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Positive Feedback ISSUE 63
Simply Phono V2 - Tubes Rule
as reviewed by Michael Mercer
I fell in love with the Unison Research Simply Phono the moment I fired it up. They say first impressions are everything, or close to it. Well, with a $2445 price tag I had high expectations. That may sound affordable to many readers, and in high end audio terms it is reasonably priced, but two grand is two grand, plain and simple. That's not cheap to me. When I opened the box and pulled out the unit I had a feeling I was about to hear something special. The Simply Phono is a dual-chassis design. The power supply is housed its its own box, therefore isolating its noise from the phonostage. The two are connected via a seven pin umbilical cord. The gain stage is class A and has four ECC83/12AX7 tubes. The chassis that houses the tubes and outputs is slim-lined, with a combination of what looks like cherry wood (the base) and a black-metal casing which keeps the tubes safe from wondering hands. I can't tell you how many times I've reached for something, over a tube unit, with the tubes exposed, and had an accident which rendered the component temporarily useless. I welcome the protective enclosure. In all it's a pretty sexy-looking piece of audio kit. But how did it perform?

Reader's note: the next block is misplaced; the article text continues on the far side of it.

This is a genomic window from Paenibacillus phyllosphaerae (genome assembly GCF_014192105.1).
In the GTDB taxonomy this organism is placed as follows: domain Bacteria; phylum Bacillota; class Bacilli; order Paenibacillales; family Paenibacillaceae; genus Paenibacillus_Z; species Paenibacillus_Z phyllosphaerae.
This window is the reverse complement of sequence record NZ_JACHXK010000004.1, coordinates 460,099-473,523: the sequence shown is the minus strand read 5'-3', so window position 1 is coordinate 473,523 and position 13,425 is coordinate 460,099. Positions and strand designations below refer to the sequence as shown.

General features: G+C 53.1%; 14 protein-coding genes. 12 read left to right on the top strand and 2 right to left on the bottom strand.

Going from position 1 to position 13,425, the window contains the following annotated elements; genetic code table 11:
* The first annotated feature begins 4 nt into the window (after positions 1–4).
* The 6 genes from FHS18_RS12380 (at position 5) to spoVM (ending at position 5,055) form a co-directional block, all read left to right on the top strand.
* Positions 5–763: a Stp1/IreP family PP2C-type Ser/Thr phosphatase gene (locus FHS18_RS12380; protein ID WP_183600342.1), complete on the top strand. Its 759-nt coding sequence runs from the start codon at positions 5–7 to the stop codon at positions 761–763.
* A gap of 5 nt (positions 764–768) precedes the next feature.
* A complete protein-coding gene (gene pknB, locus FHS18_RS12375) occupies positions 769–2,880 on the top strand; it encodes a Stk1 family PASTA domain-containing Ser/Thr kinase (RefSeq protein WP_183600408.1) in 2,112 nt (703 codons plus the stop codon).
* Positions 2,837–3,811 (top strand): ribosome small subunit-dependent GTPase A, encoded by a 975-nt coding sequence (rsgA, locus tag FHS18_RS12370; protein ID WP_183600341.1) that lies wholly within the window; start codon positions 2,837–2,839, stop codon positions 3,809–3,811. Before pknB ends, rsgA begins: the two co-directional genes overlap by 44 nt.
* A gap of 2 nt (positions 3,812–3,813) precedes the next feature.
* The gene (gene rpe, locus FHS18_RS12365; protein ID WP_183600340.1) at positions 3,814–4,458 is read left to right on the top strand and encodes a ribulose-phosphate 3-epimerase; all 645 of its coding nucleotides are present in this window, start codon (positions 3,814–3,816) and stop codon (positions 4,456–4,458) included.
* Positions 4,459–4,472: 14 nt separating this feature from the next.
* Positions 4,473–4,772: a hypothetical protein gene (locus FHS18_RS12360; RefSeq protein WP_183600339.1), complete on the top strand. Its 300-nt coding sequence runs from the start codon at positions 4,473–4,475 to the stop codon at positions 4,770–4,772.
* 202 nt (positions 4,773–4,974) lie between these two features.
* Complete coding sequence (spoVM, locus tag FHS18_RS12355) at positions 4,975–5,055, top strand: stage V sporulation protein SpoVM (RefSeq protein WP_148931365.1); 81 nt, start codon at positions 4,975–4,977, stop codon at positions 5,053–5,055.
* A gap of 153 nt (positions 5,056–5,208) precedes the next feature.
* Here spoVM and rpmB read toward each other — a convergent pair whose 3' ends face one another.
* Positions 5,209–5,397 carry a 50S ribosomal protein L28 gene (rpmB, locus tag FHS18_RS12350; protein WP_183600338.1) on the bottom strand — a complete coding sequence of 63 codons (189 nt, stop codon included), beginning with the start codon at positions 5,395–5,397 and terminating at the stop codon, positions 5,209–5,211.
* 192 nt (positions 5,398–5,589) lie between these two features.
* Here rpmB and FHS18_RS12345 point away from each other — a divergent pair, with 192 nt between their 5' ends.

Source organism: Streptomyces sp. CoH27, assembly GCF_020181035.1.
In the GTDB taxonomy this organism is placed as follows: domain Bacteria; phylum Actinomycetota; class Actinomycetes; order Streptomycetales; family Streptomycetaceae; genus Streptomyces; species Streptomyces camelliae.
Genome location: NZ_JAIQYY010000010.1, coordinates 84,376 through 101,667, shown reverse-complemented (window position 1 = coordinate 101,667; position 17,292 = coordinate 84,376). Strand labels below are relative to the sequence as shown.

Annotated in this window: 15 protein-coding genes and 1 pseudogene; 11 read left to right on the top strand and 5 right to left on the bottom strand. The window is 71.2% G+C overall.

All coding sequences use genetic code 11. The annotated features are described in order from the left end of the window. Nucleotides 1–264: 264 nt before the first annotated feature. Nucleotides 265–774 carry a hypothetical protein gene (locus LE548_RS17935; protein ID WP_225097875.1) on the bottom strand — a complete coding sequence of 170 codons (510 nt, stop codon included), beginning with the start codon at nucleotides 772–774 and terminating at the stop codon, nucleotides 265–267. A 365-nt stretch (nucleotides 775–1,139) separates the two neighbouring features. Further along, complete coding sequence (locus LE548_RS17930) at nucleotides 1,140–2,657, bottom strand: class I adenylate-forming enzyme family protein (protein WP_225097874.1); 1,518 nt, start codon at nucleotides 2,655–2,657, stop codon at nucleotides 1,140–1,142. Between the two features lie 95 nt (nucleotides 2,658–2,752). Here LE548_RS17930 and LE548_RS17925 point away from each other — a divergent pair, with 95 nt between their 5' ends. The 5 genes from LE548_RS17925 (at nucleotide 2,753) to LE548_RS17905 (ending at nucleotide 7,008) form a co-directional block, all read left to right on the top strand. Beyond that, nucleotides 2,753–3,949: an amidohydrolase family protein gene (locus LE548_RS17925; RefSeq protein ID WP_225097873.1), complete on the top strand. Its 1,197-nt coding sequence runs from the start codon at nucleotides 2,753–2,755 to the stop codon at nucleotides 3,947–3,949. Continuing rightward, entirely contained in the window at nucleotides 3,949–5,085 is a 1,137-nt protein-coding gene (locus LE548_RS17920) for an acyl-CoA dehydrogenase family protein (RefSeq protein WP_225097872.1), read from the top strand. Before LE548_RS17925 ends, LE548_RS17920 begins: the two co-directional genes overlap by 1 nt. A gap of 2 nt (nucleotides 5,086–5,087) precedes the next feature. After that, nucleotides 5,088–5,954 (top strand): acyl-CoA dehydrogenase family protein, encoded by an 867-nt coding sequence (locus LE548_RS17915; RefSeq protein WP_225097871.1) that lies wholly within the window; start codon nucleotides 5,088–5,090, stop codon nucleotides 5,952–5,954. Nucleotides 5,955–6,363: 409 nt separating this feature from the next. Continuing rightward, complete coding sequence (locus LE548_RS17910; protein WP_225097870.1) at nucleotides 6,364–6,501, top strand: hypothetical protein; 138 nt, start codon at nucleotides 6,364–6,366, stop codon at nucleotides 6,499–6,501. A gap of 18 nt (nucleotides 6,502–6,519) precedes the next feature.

First of all, I especially like the versatility of input impedances the Simply Phono provides, making it a good fit for moving magnet and mid to high-level moving coil cartridges. There are these tiny switches on the rear panel that can accommodate 47k, 100, 50, and 20 ohm loads. Using my Ortofon 2M Blue cartridge (which is, in my opinion, one of the very best cartridges in the $200-500 price range) on my classic Luxman PX-99 turntable, and later the VPI Traveler, I set the switches to 47 and I was rolling. The rest of the system included a Benchmark DAC1-HDR (used as line-stage), Classe DR-9 stereo amplifier, and Reference 3A Dulcet speakers with a Nola Thunderbolt IIIA subwoofer. All cabling was Nordost Leif: White Lighting signal and speaker cables with Magus power cords on the Benchmark and Classe. Out of the box the Simply Phono sounded fluid and vibrant. Those tubes cliches came to mind immediately: Warmth and rounded. The Classic Records re-master of Peter Gabriel's Scratch My Back sounded glorious; even the space between the instruments seemed to have depth. As this is a pretty sparse recording at times, I've often heard analog rigs reek havoc on the nuances of the music. The Unison Research, as part of this system, gave it such breadth and sense of liveliness that I listened to that album twice when I got things cookin'. I don't do that often, well, not with older releases usually. If a new album's sonic signature really grabs me I end up playing it to death sometimes, which drives my wife crazy. When I'm listening to one of my reference discs to gauge the performance of a component I rarely play it over and over. Usually I go through my usual reference arsenal. The Simply Phono gave me the sensation like I was listening to Scratch My Back for the first time. This is a true rarity—and is perhaps the greatest compliment I can bestow upon this audible gem.